of the effectiveness of counseling and therapy – the listening that happens in this Sacrament occasions a time of Grace: God is present and the Priest serves only as an instrument of this Grace in ways that are far beyond understanding.

During Lent, Confession will be available in churches and chapels throughout the Archdiocese every Wednesday evenings from 6:30-8:00. In our Parish there will be a priest at the Parish Center on Winthrop St. Also a priest will be available every Saturday afternoon from 3:15 – 3:45 in the Confession corner in the upper Church. Further, there will be a parish wide Lenten Prayer and Penance Service on Monday evening, April 15 at 7:00. Also any person can contact the Parish Office to set up an appointment to celebrate the Sacrament of Penance.

Rogers is right – lovingly listening to another can be a wonderful and healing experience. Imagine how much more such a moment can be when one seeks God in the Sacrament of Penance
and the fruit of that is forgiveness, healing and consolation. This Lent the Light is On for You.

Fr. Ronan

Why Would You?

150 150 St. Mary St. Catherine of Siena

My friend told me the conversation went something like this: “So I know you are a Catholic and go to Church, but how can you continue to do that with all that is going on in the Catholic Church?”

It is not the first time folks have spoken with me about trying to answer similar questions. Many Catholics feel they have to defend the practice of their faith in these turbulent times. Point is, the abuse of children by anyone and certainly by clergy is so utterly disgusting, who would not want to turn away from anything connected to that. In addition, when the abuse is compounded by cover-up and dishonesty on the part of religious authorities, it is even more outrageous. So walking away seems like an obvious, understandable human response.
The Church is a human institution with all of the reality that includes. Sinners and saints both find a home in the Church. In fact, it is one of the most purposely inclusive institutions I can think of. The welcome sign on the front of our Church is not atypical of other faith communities. So the people who form the Church, clerical, vowed religious, and lay men and women are a slice of humankind. And even with all that includes, this people seek to find and build a community around their shared faith.

It is precisely that faith that brings us in the door in the first place: a belief in God – a Creator, a Redeemer and a Sanctifier; a belief in the infinite mercy and love of God, the omnipotence and kindness, the faithfulness, goodness, and understanding of God; a belief in Jesus Christ, the God/Man born of Mary in Bethlehem who came to manifest the love and truth about God and make real and possible the immortal destiny of us all.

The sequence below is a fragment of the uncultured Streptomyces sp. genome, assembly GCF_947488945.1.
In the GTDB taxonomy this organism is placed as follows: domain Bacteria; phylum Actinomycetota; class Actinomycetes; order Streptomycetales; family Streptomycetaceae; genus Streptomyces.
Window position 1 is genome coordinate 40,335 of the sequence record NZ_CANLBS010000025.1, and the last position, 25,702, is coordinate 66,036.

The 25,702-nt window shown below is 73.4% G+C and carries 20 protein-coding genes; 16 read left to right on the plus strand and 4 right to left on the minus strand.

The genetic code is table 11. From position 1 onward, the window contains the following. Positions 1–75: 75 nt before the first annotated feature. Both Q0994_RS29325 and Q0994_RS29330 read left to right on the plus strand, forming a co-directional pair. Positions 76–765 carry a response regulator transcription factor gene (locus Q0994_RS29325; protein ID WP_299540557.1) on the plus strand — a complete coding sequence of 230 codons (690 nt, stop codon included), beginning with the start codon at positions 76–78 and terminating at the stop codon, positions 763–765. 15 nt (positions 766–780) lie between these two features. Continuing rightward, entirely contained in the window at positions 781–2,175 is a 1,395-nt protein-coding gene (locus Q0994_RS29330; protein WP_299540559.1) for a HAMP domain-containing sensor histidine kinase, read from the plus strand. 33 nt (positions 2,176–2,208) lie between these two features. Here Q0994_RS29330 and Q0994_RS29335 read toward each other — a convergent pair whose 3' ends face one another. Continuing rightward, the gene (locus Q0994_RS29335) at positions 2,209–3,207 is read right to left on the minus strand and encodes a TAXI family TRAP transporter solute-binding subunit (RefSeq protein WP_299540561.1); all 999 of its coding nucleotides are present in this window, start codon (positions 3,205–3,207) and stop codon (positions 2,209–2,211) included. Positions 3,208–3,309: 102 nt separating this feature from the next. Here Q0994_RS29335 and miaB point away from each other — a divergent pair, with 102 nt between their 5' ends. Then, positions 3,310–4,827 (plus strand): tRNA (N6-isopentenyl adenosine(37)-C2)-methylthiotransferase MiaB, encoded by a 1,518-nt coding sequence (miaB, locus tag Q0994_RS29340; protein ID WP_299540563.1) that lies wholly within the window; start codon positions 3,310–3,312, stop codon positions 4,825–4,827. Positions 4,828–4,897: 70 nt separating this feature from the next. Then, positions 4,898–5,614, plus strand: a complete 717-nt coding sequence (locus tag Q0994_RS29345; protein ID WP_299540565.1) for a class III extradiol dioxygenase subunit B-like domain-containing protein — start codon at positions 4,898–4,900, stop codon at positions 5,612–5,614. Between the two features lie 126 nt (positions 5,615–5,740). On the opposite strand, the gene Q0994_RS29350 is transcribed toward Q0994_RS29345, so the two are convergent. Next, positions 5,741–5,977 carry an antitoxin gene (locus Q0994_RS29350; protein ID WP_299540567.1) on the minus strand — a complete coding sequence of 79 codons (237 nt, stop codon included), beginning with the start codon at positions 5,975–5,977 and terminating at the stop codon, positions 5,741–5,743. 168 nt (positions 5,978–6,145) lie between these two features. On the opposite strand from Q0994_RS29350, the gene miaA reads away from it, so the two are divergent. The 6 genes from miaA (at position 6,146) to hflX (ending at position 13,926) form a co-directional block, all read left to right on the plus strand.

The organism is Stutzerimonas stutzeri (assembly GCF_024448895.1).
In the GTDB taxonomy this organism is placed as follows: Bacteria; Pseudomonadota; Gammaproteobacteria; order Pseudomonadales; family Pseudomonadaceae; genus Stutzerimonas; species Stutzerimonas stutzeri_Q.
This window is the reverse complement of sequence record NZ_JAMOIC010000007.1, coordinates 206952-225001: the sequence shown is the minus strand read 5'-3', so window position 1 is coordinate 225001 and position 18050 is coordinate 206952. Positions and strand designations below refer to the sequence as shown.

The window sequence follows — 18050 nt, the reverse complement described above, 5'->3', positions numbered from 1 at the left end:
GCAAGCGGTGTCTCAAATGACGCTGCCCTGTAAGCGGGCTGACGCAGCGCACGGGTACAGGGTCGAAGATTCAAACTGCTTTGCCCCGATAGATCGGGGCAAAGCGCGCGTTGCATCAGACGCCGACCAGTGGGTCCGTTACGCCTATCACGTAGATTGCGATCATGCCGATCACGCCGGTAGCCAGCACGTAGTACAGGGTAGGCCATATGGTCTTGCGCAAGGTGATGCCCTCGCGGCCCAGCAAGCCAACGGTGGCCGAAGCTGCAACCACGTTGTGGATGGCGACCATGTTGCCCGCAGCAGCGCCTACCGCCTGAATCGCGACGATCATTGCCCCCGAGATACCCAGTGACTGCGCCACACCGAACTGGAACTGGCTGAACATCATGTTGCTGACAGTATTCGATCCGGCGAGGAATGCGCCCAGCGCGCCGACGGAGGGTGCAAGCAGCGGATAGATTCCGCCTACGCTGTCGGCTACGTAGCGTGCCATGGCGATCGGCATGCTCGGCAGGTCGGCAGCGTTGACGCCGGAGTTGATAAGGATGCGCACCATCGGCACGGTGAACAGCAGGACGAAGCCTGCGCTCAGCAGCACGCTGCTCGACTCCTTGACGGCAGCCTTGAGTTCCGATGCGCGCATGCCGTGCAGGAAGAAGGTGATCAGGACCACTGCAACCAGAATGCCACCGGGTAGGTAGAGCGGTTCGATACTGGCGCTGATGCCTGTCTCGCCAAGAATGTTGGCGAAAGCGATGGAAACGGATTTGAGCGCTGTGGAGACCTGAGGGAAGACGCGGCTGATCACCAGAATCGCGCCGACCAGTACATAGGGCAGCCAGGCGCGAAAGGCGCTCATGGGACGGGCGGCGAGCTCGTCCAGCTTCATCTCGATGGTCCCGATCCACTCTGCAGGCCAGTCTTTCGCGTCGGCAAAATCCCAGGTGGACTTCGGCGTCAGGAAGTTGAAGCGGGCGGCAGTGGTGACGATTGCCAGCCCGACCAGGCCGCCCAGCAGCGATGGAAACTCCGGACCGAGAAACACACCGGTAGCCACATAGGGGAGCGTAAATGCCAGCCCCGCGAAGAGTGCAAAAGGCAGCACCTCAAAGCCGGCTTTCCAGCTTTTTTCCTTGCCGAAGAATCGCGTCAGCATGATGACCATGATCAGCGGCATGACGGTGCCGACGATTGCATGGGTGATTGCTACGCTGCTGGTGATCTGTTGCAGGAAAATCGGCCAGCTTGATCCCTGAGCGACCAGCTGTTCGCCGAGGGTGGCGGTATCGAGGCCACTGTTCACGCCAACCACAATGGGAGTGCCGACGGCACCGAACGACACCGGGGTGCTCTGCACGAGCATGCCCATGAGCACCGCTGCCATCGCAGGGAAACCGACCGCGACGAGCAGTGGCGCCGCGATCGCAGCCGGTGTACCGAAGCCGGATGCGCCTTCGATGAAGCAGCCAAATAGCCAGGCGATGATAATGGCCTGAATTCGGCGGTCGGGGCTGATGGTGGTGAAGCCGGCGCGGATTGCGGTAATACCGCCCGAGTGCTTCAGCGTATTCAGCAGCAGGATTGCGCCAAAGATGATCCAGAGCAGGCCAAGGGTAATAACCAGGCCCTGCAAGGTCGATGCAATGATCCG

My faith in God, in Jesus Christ, and in the Holy Spirit is not conditional upon the sinful nature of some priests and bishops. For 2000 years, this Church has held onto and offered the truth of this faith to countless billions of persons. This gift of faith is now, has been, and will always be a source of consolation, guidance, and joy to all who receive and practice the faith even in the midst of its sinfulness.

I do not have a simple answer as to the why of the present crisis. I do know that in the Catholic Church, the responses that are being hammered out are calling for vigorous transparency, close alliances with law enforcement officials, better screening and educational models for seminaries, and highlevel involvement of lay men and women with oversight authority in key areas.

The Catholic Church is universal, and seeking a plan that cuts across all cultures and peoples will not be simple, although from our point of view in North America, it may seem like it
ought to be. Nevertheless, because of all that has been done in our country, I am confident that in every institution, including the Church, children are safer than ever before.

For anyone facing the question about why practice your faith in the Catholic Church in these times, perhaps your response is not to seek to defend the Church, for the mistakes that have
been made are indefensible and those who are suffering as a result of them are legion. Rather, validate their struggle, lend them a listening and compassionate ear and heart, and let them truthfully know that what is going on is difficult for you as well.
Then give witness to the importance of your belief in God, your relationship with Christ, the significance of the centrality of the Eucharist in your life, and the rightness of living this faith in a community of believers. And most assuredly, make it clear, that you stand in solidarity with the victims who have been abused and their families and friends.

Fr. Ronan